Volumes 2 and 3 of To Aru Kagaku no Railgun were a joy to read- both when I first read them and when I re-read them. (And hopefully when I re-re-read them. ^^) For a suspense-driven action storyline, that's no small feat.
These two tankoubon cover the meat of the Level Upper story arc. From Kuroko and Mikoto's consultation with Kiyama-sensei (Best. Neuroscientist. Ever.) at the hospital through Kuroko's showdown in an abandoned building with a thug whose abilities have been wildly enhanced via the Level Upper, and the final confrontation with the real "villain" behind the Level Upper scheme, these two volumes aren't lacking at all in the story department. Even after you-know-who gets arrested by Academy City's Anti-Skill police force, there's still Uiharu and Saten's reunion at the hospital (which is every bit as great in the manga as it was in the anime), a brief but very satisfactory follow-up on a few of the other characters who used the Level Upper. (Not including the girl with the crazy eyebrows who
There aren't many deviations between the material covered in the manga up to this point and the anime. The last three chapters of volume 3 take place at an earlier point in the anime's storyline than they do in the manga's, and the manga has one brief scene unique to it that makes Mikoto's "don't give your life away so easily" line to the villain carry more weight. But it's pretty much the same. The characters are all likeable (except for the ones who we're meant to dislike), and they all get their shining moments, ranging from Mikoto, Kuroko, and (yes) Uiharu's bad-assery under pressure (Uiharu is, arguably, the biggest hero of the Level Upper arc) to Saten grappling with what to do after obtaining the Level Upper, to Kiyama just being...Kiyama. (Really specific, I know. lol)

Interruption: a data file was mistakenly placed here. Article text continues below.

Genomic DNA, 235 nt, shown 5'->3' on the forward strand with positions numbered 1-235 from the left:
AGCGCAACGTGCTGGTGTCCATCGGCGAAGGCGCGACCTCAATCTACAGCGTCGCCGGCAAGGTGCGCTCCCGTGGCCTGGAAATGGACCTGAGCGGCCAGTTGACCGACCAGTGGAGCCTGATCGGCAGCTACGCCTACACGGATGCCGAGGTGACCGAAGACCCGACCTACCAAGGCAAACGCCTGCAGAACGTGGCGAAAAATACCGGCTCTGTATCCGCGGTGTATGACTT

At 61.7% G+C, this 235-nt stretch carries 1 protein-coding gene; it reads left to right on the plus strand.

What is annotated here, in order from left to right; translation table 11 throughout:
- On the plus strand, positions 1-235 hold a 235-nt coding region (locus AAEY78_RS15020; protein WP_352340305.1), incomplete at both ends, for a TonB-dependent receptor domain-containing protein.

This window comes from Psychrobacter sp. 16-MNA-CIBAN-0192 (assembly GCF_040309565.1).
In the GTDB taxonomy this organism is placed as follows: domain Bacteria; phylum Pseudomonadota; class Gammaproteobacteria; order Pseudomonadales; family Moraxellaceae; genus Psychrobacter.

I recently tried another action title containing yuri that I really wanted to like. It had several "hooks" for a series that I should like, but it contained one fatal flaw- sketchy, confusing artwork that made the action scenes look like a blurry mess. Not so in Railgun. The artwork looks nice throughout, but it shines during the action scenes, with Fuyukawa Motoi's clean, dynamic linework and layouts that flow together as smoothly as cream. I also like how the resolutions to the conflicts in Railgun generally rely as much on the characters' reasoning skills as their brawn. (Or powers.) It adds an extra level of appeal that even the most brilliantly executed artwork wouldn't be able to manage on its own.
I would recommend Railgun for anybody who likes action, sci-fi, and/or yuri, but it's also especially recommended for anyone who wants to read a shounen action-style title without some of the draw-backs that the genre is known for, like overly drawn-out storylines. (Yes, I know that Railgun runs in a seinen magazine.) It's (mostly) light fun, without being lightweight.
It would be great to see this series licensed, in both anime and manga format.
Happy Valentine's Day and Happy Lunar New Year! ^^ (My college is holding its annual Lunar New Year celebration next weekend. Definitely looking forward to it.) Here are a couple of Railgun pics in the spirit of Valentine's Day (from these two Pixiv artists):